Nutritional Needs of Nursing Cats

What to feed a pregnant cat differs little from what to feed a lactating feline, but in most cases, the newly nursing mother will need more food. Once your cat gives birth, her nutritional needs remain extremely high. For the first eight weeks of her kittens’ lives, they are 100% reliant on their mother for their food, so it's not a good time for your feline’s nutrition to take a nosedive. In fact, nursing cats may require up to four times as much food as they did before pregnancy.

Keep feeding your nursing cat kitten formula until the litter is weaned completely. The added nutrients and the extra calories help the mother make the milk her kittens need and also give her more energy for chasing after them. When her milk production stops, slowly decrease the amount of food you offer her over a period of seven to 10 days until she’s back to eating at her pre-pregnancy level.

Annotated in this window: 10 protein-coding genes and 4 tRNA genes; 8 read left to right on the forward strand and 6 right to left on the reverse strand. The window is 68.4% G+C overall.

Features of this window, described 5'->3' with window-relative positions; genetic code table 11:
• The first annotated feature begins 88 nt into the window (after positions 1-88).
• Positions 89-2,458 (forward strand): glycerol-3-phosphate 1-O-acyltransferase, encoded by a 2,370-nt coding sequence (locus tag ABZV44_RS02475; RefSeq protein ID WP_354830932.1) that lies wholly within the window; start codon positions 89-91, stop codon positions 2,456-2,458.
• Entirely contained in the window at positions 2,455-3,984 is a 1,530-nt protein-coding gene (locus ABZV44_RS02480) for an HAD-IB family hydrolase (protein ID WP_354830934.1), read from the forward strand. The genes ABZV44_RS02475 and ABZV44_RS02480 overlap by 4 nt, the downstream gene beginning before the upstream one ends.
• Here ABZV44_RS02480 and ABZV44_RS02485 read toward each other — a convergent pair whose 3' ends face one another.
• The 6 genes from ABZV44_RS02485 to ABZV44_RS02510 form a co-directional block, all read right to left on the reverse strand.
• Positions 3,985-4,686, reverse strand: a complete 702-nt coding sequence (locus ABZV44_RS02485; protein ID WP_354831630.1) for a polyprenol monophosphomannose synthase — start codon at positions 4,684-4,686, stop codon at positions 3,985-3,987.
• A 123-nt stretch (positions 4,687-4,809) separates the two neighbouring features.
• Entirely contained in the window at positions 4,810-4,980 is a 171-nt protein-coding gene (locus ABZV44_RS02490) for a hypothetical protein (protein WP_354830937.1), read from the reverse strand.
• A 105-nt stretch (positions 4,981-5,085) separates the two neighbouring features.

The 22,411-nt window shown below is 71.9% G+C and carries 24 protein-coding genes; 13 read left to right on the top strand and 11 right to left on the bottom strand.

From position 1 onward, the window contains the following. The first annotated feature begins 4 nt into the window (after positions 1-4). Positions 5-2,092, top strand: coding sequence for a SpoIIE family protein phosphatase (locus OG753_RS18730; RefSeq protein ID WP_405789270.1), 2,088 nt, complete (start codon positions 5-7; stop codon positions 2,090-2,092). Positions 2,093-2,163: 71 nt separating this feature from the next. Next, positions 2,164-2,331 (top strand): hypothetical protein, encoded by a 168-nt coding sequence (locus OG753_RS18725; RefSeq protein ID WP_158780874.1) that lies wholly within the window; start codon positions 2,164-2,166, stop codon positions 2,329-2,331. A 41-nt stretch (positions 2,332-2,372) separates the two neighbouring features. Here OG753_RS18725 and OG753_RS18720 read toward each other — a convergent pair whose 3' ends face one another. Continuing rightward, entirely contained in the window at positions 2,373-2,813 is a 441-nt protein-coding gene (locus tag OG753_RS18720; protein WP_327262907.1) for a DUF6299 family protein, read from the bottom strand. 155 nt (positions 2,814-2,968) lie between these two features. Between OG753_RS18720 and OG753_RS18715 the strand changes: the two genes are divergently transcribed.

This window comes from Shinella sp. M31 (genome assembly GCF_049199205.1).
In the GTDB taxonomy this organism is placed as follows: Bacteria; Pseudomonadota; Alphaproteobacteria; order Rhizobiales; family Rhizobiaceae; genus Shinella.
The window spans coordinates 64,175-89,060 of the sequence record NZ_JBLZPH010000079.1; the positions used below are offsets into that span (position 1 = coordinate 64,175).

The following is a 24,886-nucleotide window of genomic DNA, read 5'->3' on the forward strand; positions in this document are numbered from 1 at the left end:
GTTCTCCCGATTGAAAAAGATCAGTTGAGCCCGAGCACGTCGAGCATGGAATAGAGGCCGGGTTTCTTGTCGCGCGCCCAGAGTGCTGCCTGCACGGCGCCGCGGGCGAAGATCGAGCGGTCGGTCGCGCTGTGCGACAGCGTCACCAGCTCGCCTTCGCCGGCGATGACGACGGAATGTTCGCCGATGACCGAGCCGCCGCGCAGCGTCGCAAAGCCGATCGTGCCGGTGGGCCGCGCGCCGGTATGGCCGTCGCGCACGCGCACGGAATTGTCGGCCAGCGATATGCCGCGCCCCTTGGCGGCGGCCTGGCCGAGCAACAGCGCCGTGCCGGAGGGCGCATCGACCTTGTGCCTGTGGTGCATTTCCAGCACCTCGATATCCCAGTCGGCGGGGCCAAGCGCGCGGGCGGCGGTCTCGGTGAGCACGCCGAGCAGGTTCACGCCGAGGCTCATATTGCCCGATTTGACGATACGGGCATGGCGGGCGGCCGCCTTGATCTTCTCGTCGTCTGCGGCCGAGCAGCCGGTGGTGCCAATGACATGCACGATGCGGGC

Now that you know what to feed a pregnant cat, learn how to ease the process of weaning kittens or read through our kitten care guides.

Print Icon
Print
Email Icon
Email

Related Articles

A cat at the veterinarian

If your cat is expecting kittens, the best thing you can do for her is to learn how to care for a pregnant cat to ensure she has a healthy and safe pregnancy. Make sure to plan ahead and provide her with support prior to the kittens arriving.

Cat licking a kitten

Tiny kittens are truly adorable. They’re fuzzy, they’re affectionate and they trip every nurturing trigger in us. Good kitten health doesn’t happen by accident: it starts in utero — and that’s where you come in.

A tabby kitten looking at the camera

Weaning is a big step in a kitten’s life, it occurs when they move from their mother’s milk to eating solid food. This step is important because kittens become more socially independent and rely less on their mother.